Special Topic: Impaired Waters and TMDLs

  • Apr 29, 2010
  • Greg Blanchard
Datasonde Deployment in the East Fork of the Manatee River

An important responsibility of the Natural Resources Department is to work with the Florida Department of Environmental Protection, our partner agencies and estuary programs, in determining whether the County's water bodies meet state water quality standards and the goals of the Federal Clean Water Act. Much of the data used for these determinations comes from the Natural Resources Department's own water quality monitoring programs. Our technical staff also critically reviews every step of the state assessment and designation process and is ready to assist the state in taking those actions to improve water quality in areas falling short of Clean Water Act goals. This is a complex subject, so we've prepared the following general guide to the "Impaired Waters" process.

Background - The Clean Water Act

Section 303(d) of the Clean Water Act

 
The goal of the Clean Water Act (CWA) is "to restore and maintain the chemical, physical, and biological integrity of the nation's waters" (33 U.S.C §1251(a)). Under section 303(d) of the CWA, states, territories, and authorized tribes, collectively referred to in the act as "states," are required to develop lists of impaired waters. These are waters for which technology-based regulations and other required controls are not stringent enough to meet the water quality standards set by states. The law requires that states establish priority rankings for waters on the lists and develop Total Maximum Daily Loads (TMDLs) for these waters. A TMDL is a calculation of the maximum amount of a pollutant that a water body can receive and still safely meet water quality standards.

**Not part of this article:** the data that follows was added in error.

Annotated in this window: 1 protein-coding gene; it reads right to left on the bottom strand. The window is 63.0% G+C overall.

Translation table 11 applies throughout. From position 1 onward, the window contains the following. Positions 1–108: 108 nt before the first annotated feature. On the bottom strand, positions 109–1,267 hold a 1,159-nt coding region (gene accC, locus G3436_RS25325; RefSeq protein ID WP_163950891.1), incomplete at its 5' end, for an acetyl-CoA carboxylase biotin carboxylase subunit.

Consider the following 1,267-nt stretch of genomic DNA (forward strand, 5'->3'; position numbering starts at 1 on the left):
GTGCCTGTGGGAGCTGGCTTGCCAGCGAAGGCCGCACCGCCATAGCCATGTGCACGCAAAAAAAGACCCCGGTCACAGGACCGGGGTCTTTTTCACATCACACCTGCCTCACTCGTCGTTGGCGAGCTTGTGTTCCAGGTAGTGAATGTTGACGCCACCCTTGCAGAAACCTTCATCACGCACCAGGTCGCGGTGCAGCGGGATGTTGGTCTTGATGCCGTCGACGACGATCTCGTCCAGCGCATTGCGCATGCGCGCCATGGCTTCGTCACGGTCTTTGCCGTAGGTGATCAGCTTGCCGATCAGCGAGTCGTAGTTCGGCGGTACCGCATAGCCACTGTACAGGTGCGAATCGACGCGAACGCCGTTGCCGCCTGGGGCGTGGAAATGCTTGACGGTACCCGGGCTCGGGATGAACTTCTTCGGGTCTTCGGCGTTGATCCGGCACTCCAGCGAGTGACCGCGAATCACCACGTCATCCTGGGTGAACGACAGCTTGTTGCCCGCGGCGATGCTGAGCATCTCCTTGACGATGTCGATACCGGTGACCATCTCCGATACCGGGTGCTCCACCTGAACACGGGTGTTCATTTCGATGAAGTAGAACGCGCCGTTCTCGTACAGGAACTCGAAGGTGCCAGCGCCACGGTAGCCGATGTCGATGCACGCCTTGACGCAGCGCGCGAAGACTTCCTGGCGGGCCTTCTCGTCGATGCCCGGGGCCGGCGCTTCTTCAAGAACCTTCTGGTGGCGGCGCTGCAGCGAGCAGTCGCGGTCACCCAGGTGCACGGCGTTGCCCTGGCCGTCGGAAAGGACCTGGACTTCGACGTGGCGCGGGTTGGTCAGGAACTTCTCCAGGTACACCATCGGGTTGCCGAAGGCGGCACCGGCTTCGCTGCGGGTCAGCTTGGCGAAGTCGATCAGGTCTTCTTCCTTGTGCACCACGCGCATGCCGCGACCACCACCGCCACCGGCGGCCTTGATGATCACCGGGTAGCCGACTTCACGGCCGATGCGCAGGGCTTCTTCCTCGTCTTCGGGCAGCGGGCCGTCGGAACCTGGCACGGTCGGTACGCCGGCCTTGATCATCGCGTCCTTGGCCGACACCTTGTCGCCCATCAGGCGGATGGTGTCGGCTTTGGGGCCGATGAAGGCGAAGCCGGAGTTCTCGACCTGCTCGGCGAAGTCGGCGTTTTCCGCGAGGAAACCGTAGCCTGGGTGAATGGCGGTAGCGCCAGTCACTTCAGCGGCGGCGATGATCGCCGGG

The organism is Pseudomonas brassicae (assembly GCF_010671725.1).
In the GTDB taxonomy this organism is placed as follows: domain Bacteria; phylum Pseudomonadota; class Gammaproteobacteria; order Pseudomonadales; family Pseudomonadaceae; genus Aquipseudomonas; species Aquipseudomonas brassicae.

How does the 303(d) Impaired Waters and TMDL Program fit into the Clean Water Act?